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  • Writer's pictureRichard Hooper

Charcoal Weber Kettle and Temperatures

Grilling on a charcoal Weber Kettle is quite a bit different to grilling on an “open” grill.

The secret is the lid. By keeping the lid on the grill, you in effect have an oven which cooks from above and below.

The best feature of the Weber grill is the ability to have multiple cooking zones, each providing a different option for your grilling.

Using the charcoal baskets, or just pouring the charcoal out of your chimney starter into a different portion of the charcoal grid allows you to setup indirect and direct grilling zones.

This is an absolute game changer in my opinion.

I use indirect grilling a lot, by placing the coals off to one side, and then placing whatever you are cooking on the opposite side. This takes away the direct heat below the food, and you use the convection of the heat trapped by the lid to cook the food on the opposite side of the coals. You can then allow the cook to happen slowly, which is especially useful when grilling a pork shoulder or brisket that needs a very long and slow cook.

The other option is using the charcoal baskets on either side of the Kettle, and your rotisserie attachment above that. The chicken or roasts then sit in the middle portion , cooking only via indirect heat whilst constantly turning and roasting from either side of the grill.

Choice of the correct fuel is also very important. Lump charcoal is great for high heat, but does not last as long as a briquette. Use the correct fuel for your cook. Lump charcoal is awesome for pizza and steaks, but not great for those longer cooks. Beiquettes are aweosme for the logn cooks, and after testing multiple brands, I've found the Weber Briquettes tend to last long and are cleaner.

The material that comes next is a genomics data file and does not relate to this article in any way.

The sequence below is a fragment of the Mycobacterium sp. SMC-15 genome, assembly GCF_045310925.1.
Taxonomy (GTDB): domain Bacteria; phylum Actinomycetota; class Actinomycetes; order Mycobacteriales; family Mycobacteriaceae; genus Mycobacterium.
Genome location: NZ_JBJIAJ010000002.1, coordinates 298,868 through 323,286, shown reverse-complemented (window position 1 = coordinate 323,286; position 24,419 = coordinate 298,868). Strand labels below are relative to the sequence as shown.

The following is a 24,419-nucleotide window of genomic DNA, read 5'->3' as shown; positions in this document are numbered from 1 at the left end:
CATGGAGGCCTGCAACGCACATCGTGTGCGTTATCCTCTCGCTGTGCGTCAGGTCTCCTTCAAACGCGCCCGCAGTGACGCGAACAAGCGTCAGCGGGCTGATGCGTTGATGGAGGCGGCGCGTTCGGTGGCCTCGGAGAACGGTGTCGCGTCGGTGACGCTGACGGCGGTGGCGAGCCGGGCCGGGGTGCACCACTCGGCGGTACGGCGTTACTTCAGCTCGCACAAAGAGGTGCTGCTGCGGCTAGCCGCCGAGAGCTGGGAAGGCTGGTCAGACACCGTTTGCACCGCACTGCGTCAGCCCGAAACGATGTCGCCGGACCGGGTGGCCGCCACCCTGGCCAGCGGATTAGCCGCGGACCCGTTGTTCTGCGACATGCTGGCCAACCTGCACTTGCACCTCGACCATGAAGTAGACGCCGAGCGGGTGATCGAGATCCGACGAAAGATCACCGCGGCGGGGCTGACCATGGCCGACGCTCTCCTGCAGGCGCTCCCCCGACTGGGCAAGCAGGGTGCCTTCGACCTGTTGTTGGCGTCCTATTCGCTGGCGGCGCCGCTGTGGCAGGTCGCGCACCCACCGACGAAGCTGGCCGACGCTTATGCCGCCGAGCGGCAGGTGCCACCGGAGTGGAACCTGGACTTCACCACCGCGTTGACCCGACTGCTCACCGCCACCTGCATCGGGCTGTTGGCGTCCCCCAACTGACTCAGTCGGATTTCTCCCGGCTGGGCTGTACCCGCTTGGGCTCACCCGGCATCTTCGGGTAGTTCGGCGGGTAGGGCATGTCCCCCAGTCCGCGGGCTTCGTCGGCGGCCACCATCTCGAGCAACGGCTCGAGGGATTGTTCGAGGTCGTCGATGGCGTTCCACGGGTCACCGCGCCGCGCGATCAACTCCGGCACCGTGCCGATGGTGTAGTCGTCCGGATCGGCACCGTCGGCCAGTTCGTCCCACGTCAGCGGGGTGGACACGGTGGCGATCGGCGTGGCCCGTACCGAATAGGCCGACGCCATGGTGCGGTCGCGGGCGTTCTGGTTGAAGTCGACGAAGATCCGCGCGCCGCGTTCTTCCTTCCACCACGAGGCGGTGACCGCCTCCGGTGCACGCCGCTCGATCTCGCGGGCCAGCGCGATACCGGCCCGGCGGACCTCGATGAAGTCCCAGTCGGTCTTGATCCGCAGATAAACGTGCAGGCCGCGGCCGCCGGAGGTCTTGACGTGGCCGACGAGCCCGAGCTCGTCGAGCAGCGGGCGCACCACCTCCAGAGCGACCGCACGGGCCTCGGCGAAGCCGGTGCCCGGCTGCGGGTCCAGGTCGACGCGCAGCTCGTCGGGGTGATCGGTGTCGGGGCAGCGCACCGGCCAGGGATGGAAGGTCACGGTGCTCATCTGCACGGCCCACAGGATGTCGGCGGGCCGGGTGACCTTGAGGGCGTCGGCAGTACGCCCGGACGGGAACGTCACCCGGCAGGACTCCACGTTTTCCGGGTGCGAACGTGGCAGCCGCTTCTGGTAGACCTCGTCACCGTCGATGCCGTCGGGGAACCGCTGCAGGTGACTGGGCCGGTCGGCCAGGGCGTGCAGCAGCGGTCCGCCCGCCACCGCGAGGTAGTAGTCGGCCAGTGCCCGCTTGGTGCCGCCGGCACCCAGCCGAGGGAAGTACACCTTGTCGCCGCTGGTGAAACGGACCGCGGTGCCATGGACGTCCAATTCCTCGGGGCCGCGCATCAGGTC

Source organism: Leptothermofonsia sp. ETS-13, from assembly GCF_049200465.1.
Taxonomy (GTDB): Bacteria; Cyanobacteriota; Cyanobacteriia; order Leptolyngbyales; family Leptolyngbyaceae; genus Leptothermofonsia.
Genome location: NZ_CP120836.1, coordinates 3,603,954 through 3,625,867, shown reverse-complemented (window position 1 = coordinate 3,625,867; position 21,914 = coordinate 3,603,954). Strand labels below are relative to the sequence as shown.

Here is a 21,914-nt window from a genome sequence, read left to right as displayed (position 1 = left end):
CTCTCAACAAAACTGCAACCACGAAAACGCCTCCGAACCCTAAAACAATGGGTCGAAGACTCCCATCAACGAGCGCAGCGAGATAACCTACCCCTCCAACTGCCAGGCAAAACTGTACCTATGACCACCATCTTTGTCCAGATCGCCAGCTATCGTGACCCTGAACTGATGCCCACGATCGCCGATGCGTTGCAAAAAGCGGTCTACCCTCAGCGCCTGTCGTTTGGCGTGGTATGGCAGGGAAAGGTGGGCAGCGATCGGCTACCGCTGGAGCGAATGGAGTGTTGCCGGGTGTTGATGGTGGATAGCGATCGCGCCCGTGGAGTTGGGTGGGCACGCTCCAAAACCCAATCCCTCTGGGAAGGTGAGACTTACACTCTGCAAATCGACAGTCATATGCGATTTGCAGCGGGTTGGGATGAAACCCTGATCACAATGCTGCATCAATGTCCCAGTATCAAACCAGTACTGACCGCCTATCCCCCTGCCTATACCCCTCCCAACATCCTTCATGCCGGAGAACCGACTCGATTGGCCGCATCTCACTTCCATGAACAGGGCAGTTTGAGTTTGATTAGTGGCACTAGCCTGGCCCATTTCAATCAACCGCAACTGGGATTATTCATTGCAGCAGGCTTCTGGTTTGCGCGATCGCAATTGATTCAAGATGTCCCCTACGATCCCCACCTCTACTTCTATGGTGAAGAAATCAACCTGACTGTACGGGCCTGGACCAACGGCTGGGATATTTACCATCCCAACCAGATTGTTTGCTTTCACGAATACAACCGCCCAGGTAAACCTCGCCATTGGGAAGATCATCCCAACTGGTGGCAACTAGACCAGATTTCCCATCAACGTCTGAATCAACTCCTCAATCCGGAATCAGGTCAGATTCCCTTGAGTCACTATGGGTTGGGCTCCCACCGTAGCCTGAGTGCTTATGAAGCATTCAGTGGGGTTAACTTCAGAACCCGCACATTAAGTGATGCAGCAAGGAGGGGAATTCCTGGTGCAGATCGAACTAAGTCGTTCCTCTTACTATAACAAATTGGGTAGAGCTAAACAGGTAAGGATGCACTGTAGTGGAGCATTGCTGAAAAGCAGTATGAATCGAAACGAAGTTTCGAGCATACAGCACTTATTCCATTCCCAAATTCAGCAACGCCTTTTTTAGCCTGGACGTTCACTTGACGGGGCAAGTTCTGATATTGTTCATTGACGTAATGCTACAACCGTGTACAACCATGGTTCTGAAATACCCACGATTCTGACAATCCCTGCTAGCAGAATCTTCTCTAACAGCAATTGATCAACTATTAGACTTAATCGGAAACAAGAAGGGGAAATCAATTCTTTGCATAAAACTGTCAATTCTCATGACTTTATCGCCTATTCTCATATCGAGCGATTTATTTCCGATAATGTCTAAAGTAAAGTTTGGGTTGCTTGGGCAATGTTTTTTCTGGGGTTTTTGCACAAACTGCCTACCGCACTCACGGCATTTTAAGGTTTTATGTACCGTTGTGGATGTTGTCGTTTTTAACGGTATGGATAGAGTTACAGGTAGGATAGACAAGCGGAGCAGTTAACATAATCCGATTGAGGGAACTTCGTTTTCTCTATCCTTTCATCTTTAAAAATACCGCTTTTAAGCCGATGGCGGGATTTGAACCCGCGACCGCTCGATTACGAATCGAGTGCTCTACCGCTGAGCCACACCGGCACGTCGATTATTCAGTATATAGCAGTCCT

There seems to be two sides of the lid on or lid off groups. The old saying “If you’re looking, you’re not cooking” is one that I standby. I keep the lid closed 99% of the time, and I believe Weber themselves push this advice. I understand there are times when the lid should be off to push temps higher for direct cooking and quick turning, but I seldom use this approach. The only time is use this is for a Reverse Sear, where the steak is cooked indirect until the desired internal temperature is reached, and then a final direct sear is done on the steak before serving.

As a test, I plugged in the iGrill 2 thermometer and watched the temperatures. Once I reached my target temp, I opened the grill lid, and noted the massive drop off in temperatures. Then put the lid back on and watched the time for the temperatures to return to my desired range. The amount of heat you lose is astronomical. See the temp charts below and you’ll understand how much this can impact your cooking.

The next piece of the puzzle is understanding how to adjust the temperatures of the grill. This takes a bit of practice if you’ve never used a charcoal grill before.

My recommendation for people new to the charcoal Weber Kettle is to keep the Top Vent open fully, and then adjust the temp using only the lower vents.

I use a Weber Master Touch Kettle, and the adjustment of the P-Vents is great. You can do fairly fine adjustments. I made a few markings on the vent handle section at the bottom of the Kettle, and marked off ¼, ½, ¾ and Fully open with a Sharpie. This gives me an idea at a glance of where the vents are without opening the lid (see above about losing heat).

Fully open gives most amount of heat and great for direct grilling (and also when you’re starting your chimney starter with the new coals). I run mine predominantly at ¼ open with top vent fully open. I get a constant and stable temp of around 150 degrees Celsius and will sit there for 3 hours without an issue. The temp can be brought down further by closing the top vent, and closing the bottom vent to just a slight crack.

REMEMBER: Once you make a change to either of the vents, you must wait at least 10 to 15 minutes and then check the temperature again, as it’s not as instantaneous as gas grill.

To make things really easy, invest in a probe thermometer like the Weber iGrill2. This takes the guesswork out of the whole process and will make your grilling much more enjoyable and less stressful; and will link to your phone via Bluetooth, allowing you to chill with a beer while monitoring the grill from afar.


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